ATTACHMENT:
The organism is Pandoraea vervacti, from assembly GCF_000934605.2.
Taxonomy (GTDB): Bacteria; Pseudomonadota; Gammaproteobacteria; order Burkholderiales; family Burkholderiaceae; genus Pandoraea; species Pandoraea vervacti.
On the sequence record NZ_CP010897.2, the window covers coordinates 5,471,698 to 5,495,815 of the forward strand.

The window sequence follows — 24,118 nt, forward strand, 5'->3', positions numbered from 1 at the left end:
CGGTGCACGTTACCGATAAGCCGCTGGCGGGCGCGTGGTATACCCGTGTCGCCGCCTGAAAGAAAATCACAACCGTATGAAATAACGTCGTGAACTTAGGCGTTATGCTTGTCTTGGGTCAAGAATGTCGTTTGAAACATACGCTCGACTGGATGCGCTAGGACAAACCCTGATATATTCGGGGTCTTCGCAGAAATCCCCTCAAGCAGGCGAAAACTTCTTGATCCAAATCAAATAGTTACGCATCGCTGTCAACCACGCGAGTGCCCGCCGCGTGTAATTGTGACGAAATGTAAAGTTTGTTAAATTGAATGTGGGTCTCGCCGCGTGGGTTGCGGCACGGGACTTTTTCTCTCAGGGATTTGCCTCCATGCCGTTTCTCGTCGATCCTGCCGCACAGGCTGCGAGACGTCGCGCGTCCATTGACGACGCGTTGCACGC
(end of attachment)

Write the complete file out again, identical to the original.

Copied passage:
The organism is Pandoraea vervacti, from assembly GCF_000934605.2.
Taxonomy (GTDB): Bacteria; Pseudomonadota; Gammaproteobacteria; order Burkholderiales; family Burkholderiaceae; genus Pandoraea; species Pandoraea vervacti.
On the sequence record NZ_CP010897.2, the window covers coordinates 5,471,698 to 5,495,815 of the forward strand.

The window sequence follows — 24,118 nt, forward strand, 5'->3', positions numbered from 1 at the left end:
CGGTGCACGTTACCGATAAGCCGCTGGCGGGCGCGTGGTATACCCGTGTCGCCGCCTGAAAGAAAATCACAACCGTATGAAATAACGTCGTGAACTTAGGCGTTATGCTTGTCTTGGGTCAAGAATGTCGTTTGAAACATACGCTCGACTGGATGCGCTAGGACAAACCCTGATATATTCGGGGTCTTCGCAGAAATCCCCTCAAGCAGGCGAAAACTTCTTGATCCAAATCAAATAGTTACGCATCGCTGTCAACCACGCGAGTGCCCGCCGCGTGTAATTGTGACGAAATGTAAAGTTTGTTAAATTGAATGTGGGTCTCGCCGCGTGGGTTGCGGCACGGGACTTTTTCTCTCAGGGATTTGCCTCCATGCCGTTTCTCGTCGATCCTGCCGCACAGGCTGCGAGACGTCGCGCGTCCATTGACGACGCGTTGCACGC